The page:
New devs dominate Manhattan luxury contracts

Buyers inked contracts for 13 sponsor sale condos asking $4M+

Sponsor Sales Dominate Manhattan Luxury Market
Corcoran Sunshine president Kelly Mack with 500 West 18th Street and Compass’ Edward HIckey with 30 Crosby Street (Compass, Google Maps, Corcoran)

New developments and condos stole the Manhattan luxury market spotlight last week. 

Buyers signed contracts for 23 condos asking $4 million or more between May 13 and May 19, and 13 of those were sponsor sales, according to Olshan Realty’s weekly report. 

In total, 30 properties — including three townhouses and four co-ops — entered contract last week, down from 32 in the previous period

A condo at One High Line snagged the priciest contract inked in the borough, with an asking price of $17.9 million. West 27A spans 3,500 square feet and has four bedrooms and four bathrooms. 

The unit — which asked $15.5 million according to floor plans in 2018 — also features a 34-foot great room and a bedroom overlooking the Hudson River. 

Amenities at the 236-unit West Chelsea building, once branded as the XI, include a fitness center, 75-foot lap pool, golf simulator and garage. 

Sign Up for the undefined Newsletter

Witkoff Group and Access Industries paid $900 million for the troubled development at a foreclosure sale, triggered by former owner HFZ Capital’s financial ruin, in 2021. The new owners relaunched sales at the building with Corcoran Sunshine in the summer of 2022 under its new moniker, One High Line.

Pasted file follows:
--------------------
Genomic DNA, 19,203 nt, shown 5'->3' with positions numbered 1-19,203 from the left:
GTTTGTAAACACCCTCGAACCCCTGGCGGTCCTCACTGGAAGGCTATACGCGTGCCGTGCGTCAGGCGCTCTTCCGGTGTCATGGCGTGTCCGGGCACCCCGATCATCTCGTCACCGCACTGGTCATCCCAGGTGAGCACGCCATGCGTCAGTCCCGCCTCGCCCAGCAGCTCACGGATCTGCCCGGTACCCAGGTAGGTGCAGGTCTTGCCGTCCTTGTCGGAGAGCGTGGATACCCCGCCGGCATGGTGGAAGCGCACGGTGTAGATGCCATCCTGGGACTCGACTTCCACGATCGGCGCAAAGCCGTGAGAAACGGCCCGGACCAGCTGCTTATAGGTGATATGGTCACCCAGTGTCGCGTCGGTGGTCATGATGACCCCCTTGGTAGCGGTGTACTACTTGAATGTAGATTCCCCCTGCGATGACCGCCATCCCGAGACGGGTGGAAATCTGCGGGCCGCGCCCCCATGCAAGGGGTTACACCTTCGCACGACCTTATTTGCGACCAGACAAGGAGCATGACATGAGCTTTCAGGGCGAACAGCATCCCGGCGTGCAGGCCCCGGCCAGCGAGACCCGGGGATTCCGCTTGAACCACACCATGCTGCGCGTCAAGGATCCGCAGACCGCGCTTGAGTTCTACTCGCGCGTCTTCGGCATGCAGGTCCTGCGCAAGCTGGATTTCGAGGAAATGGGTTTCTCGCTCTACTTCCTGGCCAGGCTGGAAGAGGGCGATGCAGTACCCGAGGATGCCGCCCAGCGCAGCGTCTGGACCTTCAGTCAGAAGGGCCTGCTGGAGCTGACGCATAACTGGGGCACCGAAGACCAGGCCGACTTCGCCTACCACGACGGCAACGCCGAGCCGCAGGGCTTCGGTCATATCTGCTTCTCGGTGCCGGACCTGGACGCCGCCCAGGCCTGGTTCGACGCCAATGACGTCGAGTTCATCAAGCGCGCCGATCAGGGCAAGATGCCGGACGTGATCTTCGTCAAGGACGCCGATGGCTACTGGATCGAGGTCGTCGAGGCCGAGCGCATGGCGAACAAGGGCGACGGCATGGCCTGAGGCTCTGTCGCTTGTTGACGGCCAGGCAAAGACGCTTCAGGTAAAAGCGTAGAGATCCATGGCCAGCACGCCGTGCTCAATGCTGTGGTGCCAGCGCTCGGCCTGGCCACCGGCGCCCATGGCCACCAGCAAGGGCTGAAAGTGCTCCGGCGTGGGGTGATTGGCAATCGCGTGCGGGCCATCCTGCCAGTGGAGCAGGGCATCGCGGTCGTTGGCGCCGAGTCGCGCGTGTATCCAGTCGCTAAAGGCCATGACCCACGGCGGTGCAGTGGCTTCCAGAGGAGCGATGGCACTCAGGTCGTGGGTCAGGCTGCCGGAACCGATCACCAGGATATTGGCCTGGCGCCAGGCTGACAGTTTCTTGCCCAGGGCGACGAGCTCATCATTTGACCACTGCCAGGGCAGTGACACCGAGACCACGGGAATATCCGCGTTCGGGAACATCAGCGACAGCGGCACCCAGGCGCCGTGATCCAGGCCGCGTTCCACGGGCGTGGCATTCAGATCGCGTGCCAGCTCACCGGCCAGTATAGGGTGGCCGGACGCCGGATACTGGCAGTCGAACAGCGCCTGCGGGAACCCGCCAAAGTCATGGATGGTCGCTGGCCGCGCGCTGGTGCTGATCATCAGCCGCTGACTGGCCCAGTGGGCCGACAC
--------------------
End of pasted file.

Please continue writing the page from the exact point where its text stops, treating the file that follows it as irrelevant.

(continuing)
The second most expensive home to find a buyer was a condo at 30 Crosby Street in Soho, with an asking price just under $11 million. Unit 5B, which hit the market last April asking $11.3 million, spans 4,200 square feet and has three bedrooms and three bathrooms. 

The condo also features a library and screening room. The unit last traded for $8.2 million in 2014.  Amenities in the 13-unit loft building include a 24-hour doorman and full-time superintendent. 

Compass’ Edward Hickey had the listing. 

The homes’ combined asking price was $207.9 million, which works out to an average of $6.9 million and a median of $6.4 million. The typical home spent 859 days on the market and received a 12 percent discount.

Read more

New York
One57 topped another busy week for Manhattan trophy properties
Macklowe drops Compass from One Wall Street sales
New York
Macklowe drops Compass from One Wall Street sales
New York
Serhant shuffles new development execs